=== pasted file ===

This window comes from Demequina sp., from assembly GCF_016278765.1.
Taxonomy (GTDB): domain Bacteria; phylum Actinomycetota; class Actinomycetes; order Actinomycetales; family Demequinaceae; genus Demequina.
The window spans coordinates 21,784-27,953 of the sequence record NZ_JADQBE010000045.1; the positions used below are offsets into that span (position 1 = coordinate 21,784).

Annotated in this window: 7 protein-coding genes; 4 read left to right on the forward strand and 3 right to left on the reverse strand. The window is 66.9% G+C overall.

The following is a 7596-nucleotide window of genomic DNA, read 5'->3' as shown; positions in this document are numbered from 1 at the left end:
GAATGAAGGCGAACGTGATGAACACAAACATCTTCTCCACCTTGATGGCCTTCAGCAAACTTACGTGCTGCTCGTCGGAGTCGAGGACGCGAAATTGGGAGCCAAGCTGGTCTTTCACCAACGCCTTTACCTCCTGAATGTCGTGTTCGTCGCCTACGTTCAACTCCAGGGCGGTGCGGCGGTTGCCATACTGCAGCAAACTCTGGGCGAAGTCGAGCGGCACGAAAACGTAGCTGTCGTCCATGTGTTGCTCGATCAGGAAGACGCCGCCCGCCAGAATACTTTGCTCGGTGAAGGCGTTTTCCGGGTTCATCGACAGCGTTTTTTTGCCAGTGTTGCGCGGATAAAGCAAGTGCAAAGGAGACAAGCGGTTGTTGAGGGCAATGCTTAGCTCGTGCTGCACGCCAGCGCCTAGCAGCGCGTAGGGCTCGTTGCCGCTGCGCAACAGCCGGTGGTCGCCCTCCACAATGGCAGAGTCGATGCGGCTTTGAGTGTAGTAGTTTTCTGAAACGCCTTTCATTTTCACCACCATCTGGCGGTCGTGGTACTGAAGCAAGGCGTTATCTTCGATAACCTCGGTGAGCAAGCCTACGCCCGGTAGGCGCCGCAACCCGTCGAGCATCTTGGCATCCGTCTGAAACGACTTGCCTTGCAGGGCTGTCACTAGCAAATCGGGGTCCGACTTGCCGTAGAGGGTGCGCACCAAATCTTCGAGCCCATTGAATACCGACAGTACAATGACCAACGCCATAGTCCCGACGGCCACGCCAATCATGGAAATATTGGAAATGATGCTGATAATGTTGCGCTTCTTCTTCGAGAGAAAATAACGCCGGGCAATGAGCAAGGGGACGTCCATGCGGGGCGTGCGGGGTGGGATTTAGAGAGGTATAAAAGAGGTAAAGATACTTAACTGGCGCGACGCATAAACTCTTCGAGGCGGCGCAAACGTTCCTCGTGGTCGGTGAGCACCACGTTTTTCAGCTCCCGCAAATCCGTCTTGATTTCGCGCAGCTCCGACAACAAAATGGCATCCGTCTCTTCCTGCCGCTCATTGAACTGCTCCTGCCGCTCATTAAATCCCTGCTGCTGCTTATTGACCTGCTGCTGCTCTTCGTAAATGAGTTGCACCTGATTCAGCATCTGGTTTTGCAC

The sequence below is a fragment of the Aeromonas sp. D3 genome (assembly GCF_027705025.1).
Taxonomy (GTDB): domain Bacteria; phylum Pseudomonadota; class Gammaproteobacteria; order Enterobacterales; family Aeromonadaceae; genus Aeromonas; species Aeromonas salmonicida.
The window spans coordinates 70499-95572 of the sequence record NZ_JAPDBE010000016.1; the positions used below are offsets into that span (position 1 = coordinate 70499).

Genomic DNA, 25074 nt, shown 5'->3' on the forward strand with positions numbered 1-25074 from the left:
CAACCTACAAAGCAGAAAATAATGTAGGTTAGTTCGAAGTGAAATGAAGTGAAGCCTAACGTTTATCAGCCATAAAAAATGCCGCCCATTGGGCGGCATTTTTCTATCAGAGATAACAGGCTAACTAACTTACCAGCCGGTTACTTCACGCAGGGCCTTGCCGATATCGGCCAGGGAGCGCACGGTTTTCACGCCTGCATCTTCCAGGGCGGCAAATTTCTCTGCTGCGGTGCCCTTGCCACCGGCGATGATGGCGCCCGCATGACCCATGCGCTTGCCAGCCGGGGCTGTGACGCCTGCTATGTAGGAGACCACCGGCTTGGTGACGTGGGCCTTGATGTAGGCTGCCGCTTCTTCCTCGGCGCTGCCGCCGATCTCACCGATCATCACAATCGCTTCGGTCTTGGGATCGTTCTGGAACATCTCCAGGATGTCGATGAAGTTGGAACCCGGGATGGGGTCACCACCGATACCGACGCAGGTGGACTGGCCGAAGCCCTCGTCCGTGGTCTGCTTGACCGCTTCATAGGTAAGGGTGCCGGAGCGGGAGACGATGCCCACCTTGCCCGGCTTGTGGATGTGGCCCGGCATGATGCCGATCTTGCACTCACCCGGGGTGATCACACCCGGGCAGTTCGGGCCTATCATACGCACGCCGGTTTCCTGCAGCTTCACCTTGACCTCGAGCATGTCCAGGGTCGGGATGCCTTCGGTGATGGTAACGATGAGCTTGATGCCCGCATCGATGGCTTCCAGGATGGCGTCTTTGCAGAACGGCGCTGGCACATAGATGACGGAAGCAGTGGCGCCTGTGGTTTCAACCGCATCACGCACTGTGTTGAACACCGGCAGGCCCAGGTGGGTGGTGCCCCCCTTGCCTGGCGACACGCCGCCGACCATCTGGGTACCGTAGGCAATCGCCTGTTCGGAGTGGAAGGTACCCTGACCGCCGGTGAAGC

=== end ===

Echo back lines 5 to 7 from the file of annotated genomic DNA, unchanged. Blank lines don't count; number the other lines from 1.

The following is a 7596-nucleotide window of genomic DNA, read 5'->3' as shown; positions in this document are numbered from 1 at the left end:
GAATGAAGGCGAACGTGATGAACACAAACATCTTCTCCACCTTGATGGCCTTCAGCAAACTTACGTGCTGCTCGTCGGAGTCGAGGACGCGAAATTGGGAGCCAAGCTGGTCTTTCACCAACGCCTTTACCTCCTGAATGTCGTGTTCGTCGCCTACGTTCAACTCCAGGGCGGTGCGGCGGTTGCCATACTGCAGCAAACTCTGGGCGAAGTCGAGCGGCACGAAAACGTAGCTGTCGTCCATGTGTTGCTCGATCAGGAAGACGCCGCCCGCCAGAATACTTTGCTCGGTGAAGGCGTTTTCCGGGTTCATCGACAGCGTTTTTTTGCCAGTGTTGCGCGGATAAAGCAAGTGCAAAGGAGACAAGCGGTTGTTGAGGGCAATGCTTAGCTCGTGCTGCACGCCAGCGCCTAGCAGCGCGTAGGGCTCGTTGCCGCTGCGCAACAGCCGGTGGTCGCCCTCCACAATGGCAGAGTCGATGCGGCTTTGAGTGTAGTAGTTTTCTGAAACGCCTTTCATTTTCACCACCATCTGGCGGTCGTGGTACTGAAGCAAGGCGTTATCTTCGATAACCTCGGTGAGCAAGCCTACGCCCGGTAGGCGCCGCAACCCGTCGAGCATCTTGGCATCCGTCTGAAACGACTTGCCTTGCAGGGCTGTCACTAGCAAATCGGGGTCCGACTTGCCGTAGAGGGTGCGCACCAAATCTTCGAGCCCATTGAATACCGACAGTACAATGACCAACGCCATAGTCCCGACGGCCACGCCAATCATGGAAATATTGGAAATGATGCTGATAATGTTGCGCTTCTTCTTCGAGAGAAAATAACGCCGGGCAATGAGCAAGGGGACGTCCATGCGGGGCGTGCGGGGTGGGATTTAGAGAGGTATAAAAGAGGTAAAGATACTTAACTGGCGCGACGCATAAACTCTTCGAGGCGGCGCAAACGTTCCTCGTGGTCGGTGAGCACCACGTTTTTCAGCTCCCGCAAATCCGTCTTGATTTCGCGCAGCTCCGACAACAAAATGGCATCCGTCTCTTCCTGCCGCTCATTGAACTGCTCCTGCCGCTCATTAAATCCCTGCTGCTGCTTATTGACCTGCTGCTGCTCTTCGTAAATGAGTTGCACCTGATTCAGCATCTGGTTTTGCAC

The sequence below is a fragment of the Aeromonas sp. D3 genome (assembly GCF_027705025.1).